I would define planners as the professionals who must work in the present providing the resources for everyone in the city, and planning for the future to ensure that continues, even if the city of future looks different than today’s.
South Chicago Home Ownership Loan Corporation Redlining Map. 1939.
There is a “tremendous gap between planning’s potential and its performance” (Klosterman, 1996).
"The geographic location of where people live can affect their health, not just because of the unhealthy eating habits, but because they don’t have access to healthy food options. This is a growing issue for communities of color and something needs to be done" (Windmoeller, 2014)
"Leonard, 75, remembers people covering their cars with tarps to keep soot from nearby industries from pitting the paint… ‘There are no minimum requirements in Michigan for how far away from homes and schools industry must be’…’People drive by on I-75 and roll up their car windows right there because it stinks… They don’t realize there are whole neighborhoods down there’" (Lam, 2010)
Planning is important because the way our state and city officials have used planning driven by motives of racism and short-term goals in the past has resulted in long-lasting impacts on targeted communities. Planning needs to be used as a tool to reverse the negative impacts that planning has had on these communities, whether those impacts were intentional or not. There is a strong need to improve access to resources, increase job opportunities for unskilled and semiskilled workers, implement transit-oriented development, prevent displacement of residents during gentrification, and a huge need for a reform of our country’s transportation system.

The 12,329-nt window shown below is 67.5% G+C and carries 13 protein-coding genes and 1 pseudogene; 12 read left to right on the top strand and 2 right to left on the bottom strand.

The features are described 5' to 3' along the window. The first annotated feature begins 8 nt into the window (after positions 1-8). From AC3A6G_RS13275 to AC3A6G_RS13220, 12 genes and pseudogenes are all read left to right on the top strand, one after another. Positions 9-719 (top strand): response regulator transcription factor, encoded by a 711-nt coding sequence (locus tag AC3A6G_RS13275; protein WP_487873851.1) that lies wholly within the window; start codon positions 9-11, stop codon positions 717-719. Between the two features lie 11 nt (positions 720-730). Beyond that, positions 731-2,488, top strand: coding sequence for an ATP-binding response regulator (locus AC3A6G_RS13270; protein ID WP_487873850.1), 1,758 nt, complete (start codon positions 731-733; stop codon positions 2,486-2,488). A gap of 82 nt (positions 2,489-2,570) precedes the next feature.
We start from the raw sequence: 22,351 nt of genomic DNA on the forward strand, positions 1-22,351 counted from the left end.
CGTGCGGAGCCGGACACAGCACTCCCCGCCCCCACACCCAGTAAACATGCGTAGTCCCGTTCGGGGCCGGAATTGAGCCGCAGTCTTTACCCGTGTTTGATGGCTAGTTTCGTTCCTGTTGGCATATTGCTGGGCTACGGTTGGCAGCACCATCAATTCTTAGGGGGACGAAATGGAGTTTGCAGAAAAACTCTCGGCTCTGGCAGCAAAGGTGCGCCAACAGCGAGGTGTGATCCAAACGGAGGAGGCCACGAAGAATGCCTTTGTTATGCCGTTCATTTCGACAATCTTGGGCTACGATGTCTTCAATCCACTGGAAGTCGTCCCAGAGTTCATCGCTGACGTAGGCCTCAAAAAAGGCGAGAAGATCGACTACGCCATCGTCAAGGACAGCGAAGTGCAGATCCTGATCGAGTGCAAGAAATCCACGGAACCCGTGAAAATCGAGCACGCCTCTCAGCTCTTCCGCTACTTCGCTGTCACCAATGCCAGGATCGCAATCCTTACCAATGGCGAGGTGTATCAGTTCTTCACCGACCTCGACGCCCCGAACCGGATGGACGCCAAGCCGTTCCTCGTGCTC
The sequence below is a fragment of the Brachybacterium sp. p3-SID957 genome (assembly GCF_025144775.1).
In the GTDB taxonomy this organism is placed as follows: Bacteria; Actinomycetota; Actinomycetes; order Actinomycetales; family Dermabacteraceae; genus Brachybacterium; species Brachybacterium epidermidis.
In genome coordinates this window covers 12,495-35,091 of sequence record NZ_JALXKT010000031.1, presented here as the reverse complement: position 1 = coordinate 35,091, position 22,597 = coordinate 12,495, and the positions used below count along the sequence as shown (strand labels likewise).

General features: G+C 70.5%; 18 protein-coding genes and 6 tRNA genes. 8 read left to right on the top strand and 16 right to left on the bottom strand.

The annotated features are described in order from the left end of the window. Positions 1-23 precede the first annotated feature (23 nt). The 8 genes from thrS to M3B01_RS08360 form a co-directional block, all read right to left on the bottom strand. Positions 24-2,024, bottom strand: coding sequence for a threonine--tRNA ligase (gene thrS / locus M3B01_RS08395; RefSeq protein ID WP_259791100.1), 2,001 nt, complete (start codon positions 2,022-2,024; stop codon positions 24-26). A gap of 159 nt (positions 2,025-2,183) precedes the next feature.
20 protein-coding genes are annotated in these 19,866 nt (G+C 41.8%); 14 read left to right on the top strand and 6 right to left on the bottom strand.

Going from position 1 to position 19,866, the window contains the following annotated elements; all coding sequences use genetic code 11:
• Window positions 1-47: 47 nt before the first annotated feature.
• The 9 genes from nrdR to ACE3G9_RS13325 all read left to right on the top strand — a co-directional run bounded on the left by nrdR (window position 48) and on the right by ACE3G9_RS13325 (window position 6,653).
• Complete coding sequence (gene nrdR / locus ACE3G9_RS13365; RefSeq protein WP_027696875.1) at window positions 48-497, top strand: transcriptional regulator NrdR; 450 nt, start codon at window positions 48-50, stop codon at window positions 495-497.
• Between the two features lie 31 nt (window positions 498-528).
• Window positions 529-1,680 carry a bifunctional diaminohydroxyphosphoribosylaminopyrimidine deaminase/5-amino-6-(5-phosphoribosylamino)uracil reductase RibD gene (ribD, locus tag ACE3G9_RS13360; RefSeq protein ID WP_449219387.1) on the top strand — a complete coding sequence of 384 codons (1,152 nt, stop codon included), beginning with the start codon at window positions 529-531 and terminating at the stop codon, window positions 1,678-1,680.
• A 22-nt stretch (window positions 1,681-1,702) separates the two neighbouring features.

~By Kale Mabin
Windmoeller, Michelle. 2014. Living in a Food Desert. Community Commons: http://www.communitycommons.org/2014/09/living-in-a-food-desert/
Lam, Tina. 2010. 48217: Life in Michigan’s most polluted ZIP code. Detroit Free Press: http://www.freep.com/article/20100620/NEWS05/6200555/48217-Life-Michigan-s-most-polluted-ZIP-code
"Cities have always offered anonymity, variety, and conjunction, qualities best basked in by walking: one does not have to go into the bakery or the fortune-teller’s, only to know that one might. A city always contains more than any inhabitant can know, and a great city always makes the unknown and the possible spurs to the imagination"
Rebecca Solnit, author of Wanderlust: A History of Walking
This quote by Rebecca Solnit helps define why we need planning today, especially in cities. Well planned cities offer the highest ability of human choice and excitement for the masses, while still giving the option of seclusion and anonymity. Urban planning and the well planned city creates a buzz that cannot be felt anywhere else in the world, humanity needs the city to fuel its curiosity and willingness to explore itself and others.
-Jordan Evan Greenman